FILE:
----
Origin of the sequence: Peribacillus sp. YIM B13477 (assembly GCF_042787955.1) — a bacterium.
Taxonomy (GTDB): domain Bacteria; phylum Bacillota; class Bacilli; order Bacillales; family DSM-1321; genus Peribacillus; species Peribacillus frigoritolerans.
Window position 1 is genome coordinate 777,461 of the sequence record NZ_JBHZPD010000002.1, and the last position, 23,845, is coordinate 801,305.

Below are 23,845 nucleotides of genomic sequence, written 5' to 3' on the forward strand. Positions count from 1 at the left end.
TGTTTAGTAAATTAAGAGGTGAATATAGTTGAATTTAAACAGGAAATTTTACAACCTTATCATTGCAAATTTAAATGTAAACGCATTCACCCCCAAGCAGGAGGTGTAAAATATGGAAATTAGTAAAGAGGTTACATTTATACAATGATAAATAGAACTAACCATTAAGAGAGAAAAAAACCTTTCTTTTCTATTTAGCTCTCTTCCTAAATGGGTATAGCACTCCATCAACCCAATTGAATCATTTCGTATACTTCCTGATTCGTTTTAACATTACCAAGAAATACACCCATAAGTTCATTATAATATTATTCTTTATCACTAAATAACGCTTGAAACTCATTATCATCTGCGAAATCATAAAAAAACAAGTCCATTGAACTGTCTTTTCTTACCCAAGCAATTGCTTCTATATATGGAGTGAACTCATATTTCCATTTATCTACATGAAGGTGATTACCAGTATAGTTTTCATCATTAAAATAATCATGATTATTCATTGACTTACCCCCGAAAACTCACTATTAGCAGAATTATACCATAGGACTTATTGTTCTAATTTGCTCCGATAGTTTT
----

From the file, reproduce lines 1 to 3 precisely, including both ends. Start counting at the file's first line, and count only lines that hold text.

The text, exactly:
Origin of the sequence: Peribacillus sp. YIM B13477 (assembly GCF_042787955.1) — a bacterium.
Taxonomy (GTDB): domain Bacteria; phylum Bacillota; class Bacilli; order Bacillales; family DSM-1321; genus Peribacillus; species Peribacillus frigoritolerans.
Window position 1 is genome coordinate 777,461 of the sequence record NZ_JBHZPD010000002.1, and the last position, 23,845, is coordinate 801,305.